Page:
Manila, Philippines: Two Extremes

What travel stories do you have?

Global travel blog that features travel stories on living, traveling and growing up in cities, villages and towns around the world!


Manila, Philippines: Two Extremes

Metro Manila is the capital region of the Philippines. Its seventeen cities and municipalities is an urban jungle filled to the brim with an unbroken sea of humanity. Within its six hundred square kilometers (roughly the size of Virginia Beach) are twelve million people (roughly the population of Virginia and Connecticut combined), each weaving their own unique thread in a rich, complex, and sometimes downright confusing tapestry.

Thus for me, a childhood in Manila was one of dualities and contradictions.

I grew up in the edge of the metro, in Marikina City. It is a small city sitting at the base of the Sierra Madre mountain range and bisected by the region’s cleanest river. It was a quiet oasis for me amidst Metro Manila’s chaos thanks to its tree-lined streets, numerous parks, order, discipline, and open space.

Most of my days in Marikina were spent in the confines of an all-girls Catholic school, running around its vast tree-lined grounds, fantasizing about boys and growing up when we weren’t occupied by rigorous Math and English. Summer afternoons were consumed with playmates on the street, battling over hopscotch or our favorite Filipino game, patintero. Sundays were for walks through parks and the gurgling creek to a commercial center with about ten occupants. One of which was McDonald’s, where I would have afternoon snacks with my family.

In contrast, I also spent countless weekends in my mom’s childhood home. My grandparents’ house was in the heart of old Manila, called Sta. Cruz. It was in a narrow street, built for two lanes of tricycles, a Filipino vehicle similar to tuk-tuks, or one and a half lanes of sedans. The houses stood wall to wall, with front doors only a step from the street. Sometimes you could hear what the next-door neighbor was watching on TV. Sometimes you could see them from across the street fighting. Mostly there was just the constant din of a bustling life.

To this day I am glad for such a textured childhood. At a young age I got to see diversity and variety. I learned the essence of being “full of life”, from the relaxed pace and peaceful atmosphere of Marikina, as well as through the super-charged energy of Sta. Cruz.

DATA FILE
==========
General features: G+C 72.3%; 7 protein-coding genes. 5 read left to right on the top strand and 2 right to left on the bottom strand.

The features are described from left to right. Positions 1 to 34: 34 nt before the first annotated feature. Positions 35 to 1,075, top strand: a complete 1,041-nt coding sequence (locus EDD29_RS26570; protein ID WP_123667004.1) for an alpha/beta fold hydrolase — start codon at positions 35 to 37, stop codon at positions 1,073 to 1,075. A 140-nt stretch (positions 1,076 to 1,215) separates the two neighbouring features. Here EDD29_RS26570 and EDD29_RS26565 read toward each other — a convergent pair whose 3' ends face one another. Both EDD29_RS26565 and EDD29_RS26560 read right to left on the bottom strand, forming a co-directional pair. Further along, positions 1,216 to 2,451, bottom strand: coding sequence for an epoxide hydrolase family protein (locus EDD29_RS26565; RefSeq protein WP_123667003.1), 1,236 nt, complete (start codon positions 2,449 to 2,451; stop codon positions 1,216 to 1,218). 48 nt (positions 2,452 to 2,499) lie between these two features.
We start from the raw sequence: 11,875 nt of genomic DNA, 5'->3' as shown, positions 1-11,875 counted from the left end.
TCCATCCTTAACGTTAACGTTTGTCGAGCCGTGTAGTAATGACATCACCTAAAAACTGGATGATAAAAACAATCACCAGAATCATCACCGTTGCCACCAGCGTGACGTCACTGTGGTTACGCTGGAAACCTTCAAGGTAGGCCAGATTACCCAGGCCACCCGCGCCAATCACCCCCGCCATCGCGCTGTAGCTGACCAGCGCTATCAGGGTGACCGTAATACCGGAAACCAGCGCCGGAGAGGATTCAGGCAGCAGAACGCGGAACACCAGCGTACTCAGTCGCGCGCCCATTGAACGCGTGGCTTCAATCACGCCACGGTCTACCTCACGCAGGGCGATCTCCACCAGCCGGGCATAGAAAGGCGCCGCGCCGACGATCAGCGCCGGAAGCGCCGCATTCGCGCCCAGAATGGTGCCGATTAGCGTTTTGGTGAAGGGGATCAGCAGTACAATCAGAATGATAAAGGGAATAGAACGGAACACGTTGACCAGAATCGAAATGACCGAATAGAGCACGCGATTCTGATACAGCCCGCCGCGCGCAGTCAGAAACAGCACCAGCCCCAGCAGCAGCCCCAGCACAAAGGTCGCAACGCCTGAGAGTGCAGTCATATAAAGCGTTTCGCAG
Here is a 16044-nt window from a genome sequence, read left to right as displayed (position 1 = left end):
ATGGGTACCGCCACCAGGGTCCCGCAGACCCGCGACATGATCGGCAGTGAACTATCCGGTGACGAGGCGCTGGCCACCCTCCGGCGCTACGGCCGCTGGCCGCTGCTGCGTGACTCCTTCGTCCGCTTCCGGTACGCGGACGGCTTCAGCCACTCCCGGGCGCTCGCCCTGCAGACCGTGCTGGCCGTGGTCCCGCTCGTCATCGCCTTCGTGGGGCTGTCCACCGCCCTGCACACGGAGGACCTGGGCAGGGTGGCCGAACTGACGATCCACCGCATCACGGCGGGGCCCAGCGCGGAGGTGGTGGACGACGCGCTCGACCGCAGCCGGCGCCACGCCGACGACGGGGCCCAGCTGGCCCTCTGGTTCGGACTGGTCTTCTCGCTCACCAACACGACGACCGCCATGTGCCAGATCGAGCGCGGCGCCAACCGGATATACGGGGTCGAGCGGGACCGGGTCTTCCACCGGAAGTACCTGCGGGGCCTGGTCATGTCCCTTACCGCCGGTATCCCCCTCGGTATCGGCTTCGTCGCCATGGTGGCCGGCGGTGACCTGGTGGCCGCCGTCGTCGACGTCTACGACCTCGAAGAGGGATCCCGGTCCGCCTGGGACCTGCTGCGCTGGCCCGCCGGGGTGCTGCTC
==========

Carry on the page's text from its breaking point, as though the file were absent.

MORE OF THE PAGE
Men hung out on the street where they would set up a table and stools and drink the afternoon away. Women congregated by somebody’s door sharing the latest gossip. Kids played street games and got into all sorts of mischief. Street food vendors would pass through throughout the day, one after the other. “Taho!” “Squid balls!” “Balut!” But when we heard a bell ring all the kids ran outside to get their “dirty” ice cream. It was not dirty of course; it was actually quite fantastic, with flavors like cheese, mango, and chocolate. It was only called thus because it was sold on the street.

Manila Streets

Manila Streets

We would go back to Marikina on Sunday mornings, taking a rickety, open-air city bus that used to ply those routes back in the day. Manila was not too congested then and traffic actually moved at a decent pace. The bus had extra-large windows and I always tried to stick my head out, even if I always got scolded. “Your head would get cut off!” my nanny would tell me. The scenery consisted of low concrete buildings housing small businesses. Grimy store fronts and faded sign boards would read “Hong Ning Chinese Restaurant”, “Emerald Paper Supply”, “Bhoy’s Vulcanizing” all sitting side by side. Halfway through the trip though I would always fall asleep, exhausted from yet another action-packed weekend.

As the years progressed, the Manila of my childhood steadily evolved into the beast I now know today. My grandparents left their house and moved in with my uncle, also in Marikina. Many of the old concrete buildings and their rustic storefronts have since been torn down for malls or high-rise condominiums. The rickety buses we used to take have been rendered obsolete by air-conditioned trains and passenger vans. Even the dirty ice cream’s bell has evolved into a looped recording of some song.

And yet, as modernity stretches its arm farther and farther out in the country’s capital, my small city at the base of the mountain range stays the same. Sure, its population has grown and there are now more than ten occupants in the commercial center. We even get our fair share of traffic jams now. But in essence, the Marikina of my childhood has barely changed. It is still the quiet oasis, filled with green spaces, ruled by order and discipline, and bisected by the region’s cleanest river.

To this day I am glad for such a textured childhood. At a young age I got to see diversity and variety. I learned the essence of being “full of life”, from the relaxed pace and peaceful atmosphere of Marikina, as well as through the super-charged energy of Sta. Cruz. I learned that a rich life was not only filled by comfort and convenience, but also of excitement, of character, and of constant change. The tapestry of my childhood was built by two extremes, and now that I’m constantly traveling all over the world, I have it to thank for my ability to find deeper connections with a place, to appreciate every locale’s own personality, and to always thirst for more.

Julia Escano

Julia Escano

Julia is a digital nomad currently alternating between Manila and Vancouver. She likes getting toasted in the sun and believes that saltwater has healing capacities. You can find her work at and at her Instagram handle, wanderingjulia08.